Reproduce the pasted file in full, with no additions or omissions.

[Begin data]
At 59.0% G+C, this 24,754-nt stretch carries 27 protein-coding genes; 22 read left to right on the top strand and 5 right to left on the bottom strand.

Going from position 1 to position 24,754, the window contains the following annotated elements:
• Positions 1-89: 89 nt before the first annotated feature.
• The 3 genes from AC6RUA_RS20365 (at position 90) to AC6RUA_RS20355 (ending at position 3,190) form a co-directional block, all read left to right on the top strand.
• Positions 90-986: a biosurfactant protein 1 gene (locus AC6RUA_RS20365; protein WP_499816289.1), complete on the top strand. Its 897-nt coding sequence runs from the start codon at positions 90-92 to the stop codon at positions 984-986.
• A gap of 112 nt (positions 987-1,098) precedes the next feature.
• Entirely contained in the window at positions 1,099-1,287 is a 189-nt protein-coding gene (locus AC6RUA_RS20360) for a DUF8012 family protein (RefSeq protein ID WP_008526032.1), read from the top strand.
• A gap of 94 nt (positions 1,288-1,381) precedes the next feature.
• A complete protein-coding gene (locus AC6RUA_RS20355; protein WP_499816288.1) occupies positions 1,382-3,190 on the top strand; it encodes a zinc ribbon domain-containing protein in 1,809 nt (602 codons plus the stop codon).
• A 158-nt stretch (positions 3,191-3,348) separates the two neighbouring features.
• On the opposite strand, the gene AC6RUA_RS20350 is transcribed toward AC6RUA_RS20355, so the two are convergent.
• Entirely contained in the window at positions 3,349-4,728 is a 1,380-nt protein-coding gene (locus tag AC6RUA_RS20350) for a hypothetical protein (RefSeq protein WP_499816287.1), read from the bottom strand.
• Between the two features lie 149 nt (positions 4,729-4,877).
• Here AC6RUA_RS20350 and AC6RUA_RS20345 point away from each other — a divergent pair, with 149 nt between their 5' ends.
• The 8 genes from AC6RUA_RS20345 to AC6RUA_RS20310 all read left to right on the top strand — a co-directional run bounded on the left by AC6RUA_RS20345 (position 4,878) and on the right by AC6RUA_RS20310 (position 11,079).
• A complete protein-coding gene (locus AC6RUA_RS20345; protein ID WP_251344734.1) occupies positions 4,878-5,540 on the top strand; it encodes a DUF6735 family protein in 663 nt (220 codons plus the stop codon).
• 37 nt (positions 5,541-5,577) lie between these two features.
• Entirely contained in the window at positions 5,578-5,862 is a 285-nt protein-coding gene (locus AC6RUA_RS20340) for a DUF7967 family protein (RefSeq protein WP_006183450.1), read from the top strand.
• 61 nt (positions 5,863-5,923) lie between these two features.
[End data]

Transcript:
At 59.0% G+C, this 24,754-nt stretch carries 27 protein-coding genes; 22 read left to right on the top strand and 5 right to left on the bottom strand.

Going from position 1 to position 24,754, the window contains the following annotated elements:
• Positions 1-89: 89 nt before the first annotated feature.
• The 3 genes from AC6RUA_RS20365 (at position 90) to AC6RUA_RS20355 (ending at position 3,190) form a co-directional block, all read left to right on the top strand.
• Positions 90-986: a biosurfactant protein 1 gene (locus AC6RUA_RS20365; protein WP_499816289.1), complete on the top strand. Its 897-nt coding sequence runs from the start codon at positions 90-92 to the stop codon at positions 984-986.
• A gap of 112 nt (positions 987-1,098) precedes the next feature.
• Entirely contained in the window at positions 1,099-1,287 is a 189-nt protein-coding gene (locus AC6RUA_RS20360) for a DUF8012 family protein (RefSeq protein ID WP_008526032.1), read from the top strand.
• A gap of 94 nt (positions 1,288-1,381) precedes the next feature.
• A complete protein-coding gene (locus AC6RUA_RS20355; protein WP_499816288.1) occupies positions 1,382-3,190 on the top strand; it encodes a zinc ribbon domain-containing protein in 1,809 nt (602 codons plus the stop codon).
• A 158-nt stretch (positions 3,191-3,348) separates the two neighbouring features.
• On the opposite strand, the gene AC6RUA_RS20350 is transcribed toward AC6RUA_RS20355, so the two are convergent.
• Entirely contained in the window at positions 3,349-4,728 is a 1,380-nt protein-coding gene (locus tag AC6RUA_RS20350) for a hypothetical protein (RefSeq protein WP_499816287.1), read from the bottom strand.
• Between the two features lie 149 nt (positions 4,729-4,877).
• Here AC6RUA_RS20350 and AC6RUA_RS20345 point away from each other — a divergent pair, with 149 nt between their 5' ends.
• The 8 genes from AC6RUA_RS20345 to AC6RUA_RS20310 all read left to right on the top strand — a co-directional run bounded on the left by AC6RUA_RS20345 (position 4,878) and on the right by AC6RUA_RS20310 (position 11,079).
• A complete protein-coding gene (locus AC6RUA_RS20345; protein ID WP_251344734.1) occupies positions 4,878-5,540 on the top strand; it encodes a DUF6735 family protein in 663 nt (220 codons plus the stop codon).
• 37 nt (positions 5,541-5,577) lie between these two features.
• Entirely contained in the window at positions 5,578-5,862 is a 285-nt protein-coding gene (locus AC6RUA_RS20340) for a DUF7967 family protein (RefSeq protein WP_006183450.1), read from the top strand.
• 61 nt (positions 5,863-5,923) lie between these two features.